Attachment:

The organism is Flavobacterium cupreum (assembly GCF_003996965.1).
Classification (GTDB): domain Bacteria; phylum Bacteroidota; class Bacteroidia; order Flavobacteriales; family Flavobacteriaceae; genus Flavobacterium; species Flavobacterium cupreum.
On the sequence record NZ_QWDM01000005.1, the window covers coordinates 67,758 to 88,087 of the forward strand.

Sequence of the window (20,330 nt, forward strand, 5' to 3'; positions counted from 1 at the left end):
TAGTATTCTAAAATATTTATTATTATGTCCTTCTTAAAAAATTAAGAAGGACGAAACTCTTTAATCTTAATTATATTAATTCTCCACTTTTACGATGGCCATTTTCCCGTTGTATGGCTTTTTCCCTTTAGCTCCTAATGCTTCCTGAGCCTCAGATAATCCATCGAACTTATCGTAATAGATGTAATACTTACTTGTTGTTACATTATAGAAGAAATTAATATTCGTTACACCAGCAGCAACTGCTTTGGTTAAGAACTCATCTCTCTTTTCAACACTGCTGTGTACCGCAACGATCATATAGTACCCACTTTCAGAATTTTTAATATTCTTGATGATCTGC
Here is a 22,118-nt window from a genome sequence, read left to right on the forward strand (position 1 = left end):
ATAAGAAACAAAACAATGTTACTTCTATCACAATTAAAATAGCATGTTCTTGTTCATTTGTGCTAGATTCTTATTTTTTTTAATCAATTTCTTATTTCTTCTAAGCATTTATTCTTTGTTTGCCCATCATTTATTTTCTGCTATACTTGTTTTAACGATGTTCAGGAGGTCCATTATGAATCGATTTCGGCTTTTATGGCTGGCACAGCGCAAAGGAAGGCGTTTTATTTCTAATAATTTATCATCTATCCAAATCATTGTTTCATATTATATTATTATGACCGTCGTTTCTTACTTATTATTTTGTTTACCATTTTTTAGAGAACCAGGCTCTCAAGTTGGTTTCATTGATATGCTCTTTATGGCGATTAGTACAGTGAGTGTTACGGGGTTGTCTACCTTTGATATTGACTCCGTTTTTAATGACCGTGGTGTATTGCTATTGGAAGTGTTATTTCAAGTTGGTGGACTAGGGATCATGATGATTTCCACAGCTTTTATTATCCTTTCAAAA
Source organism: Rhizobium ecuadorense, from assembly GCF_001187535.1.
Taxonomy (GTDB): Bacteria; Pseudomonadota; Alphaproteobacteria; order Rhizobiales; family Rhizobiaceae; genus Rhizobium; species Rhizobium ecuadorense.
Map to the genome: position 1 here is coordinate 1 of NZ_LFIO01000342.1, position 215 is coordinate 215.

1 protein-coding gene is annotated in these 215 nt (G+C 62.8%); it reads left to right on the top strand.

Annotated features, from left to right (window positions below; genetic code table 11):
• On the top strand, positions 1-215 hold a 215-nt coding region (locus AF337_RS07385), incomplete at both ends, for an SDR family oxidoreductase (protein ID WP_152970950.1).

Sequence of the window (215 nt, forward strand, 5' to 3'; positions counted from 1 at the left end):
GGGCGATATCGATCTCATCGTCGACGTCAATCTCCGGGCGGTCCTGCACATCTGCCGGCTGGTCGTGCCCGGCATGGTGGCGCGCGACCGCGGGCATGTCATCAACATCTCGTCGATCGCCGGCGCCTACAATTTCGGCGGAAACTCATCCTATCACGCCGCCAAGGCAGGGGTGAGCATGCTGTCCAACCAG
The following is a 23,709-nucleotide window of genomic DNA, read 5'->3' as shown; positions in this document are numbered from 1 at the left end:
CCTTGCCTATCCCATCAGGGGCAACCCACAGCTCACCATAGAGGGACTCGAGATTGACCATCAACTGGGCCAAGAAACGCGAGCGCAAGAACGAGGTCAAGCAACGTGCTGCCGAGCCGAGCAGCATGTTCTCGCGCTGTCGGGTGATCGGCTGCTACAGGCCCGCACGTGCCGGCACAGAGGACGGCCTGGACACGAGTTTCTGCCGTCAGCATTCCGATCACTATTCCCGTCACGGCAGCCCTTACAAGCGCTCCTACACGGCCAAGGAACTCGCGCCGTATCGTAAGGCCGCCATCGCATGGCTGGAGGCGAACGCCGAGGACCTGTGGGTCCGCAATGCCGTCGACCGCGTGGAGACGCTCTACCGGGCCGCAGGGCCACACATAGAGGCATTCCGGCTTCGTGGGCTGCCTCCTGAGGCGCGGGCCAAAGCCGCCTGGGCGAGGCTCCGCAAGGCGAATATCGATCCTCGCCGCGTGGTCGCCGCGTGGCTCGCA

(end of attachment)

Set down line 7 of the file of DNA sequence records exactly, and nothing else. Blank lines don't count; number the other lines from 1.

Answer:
ATAAGAAACAAAACAATGTTACTTCTATCACAATTAAAATAGCATGTTCTTGTTCATTTGTGCTAGATTCTTATTTTTTTTAATCAATTTCTTATTTCTTCTAAGCATTTATTCTTTGTTTGCCCATCATTTATTTTCTGCTATACTTGTTTTAACGATGTTCAGGAGGTCCATTATGAATCGATTTCGGCTTTTATGGCTGGCACAGCGCAAAGGAAGGCGTTTTATTTCTAATAATTTATCATCTATCCAAATCATTGTTTCATATTATATTATTATGACCGTCGTTTCTTACTTATTATTTTGTTTACCATTTTTTAGAGAACCAGGCTCTCAAGTTGGTTTCATTGATATGCTCTTTATGGCGATTAGTACAGTGAGTGTTACGGGGTTGTCTACCTTTGATATTGACTCCGTTTTTAATGACCGTGGTGTATTGCTATTGGAAGTGTTATTTCAAGTTGGTGGACTAGGGATCATGATGATTTCCACAGCTTTTATTATCCTTTCAAAA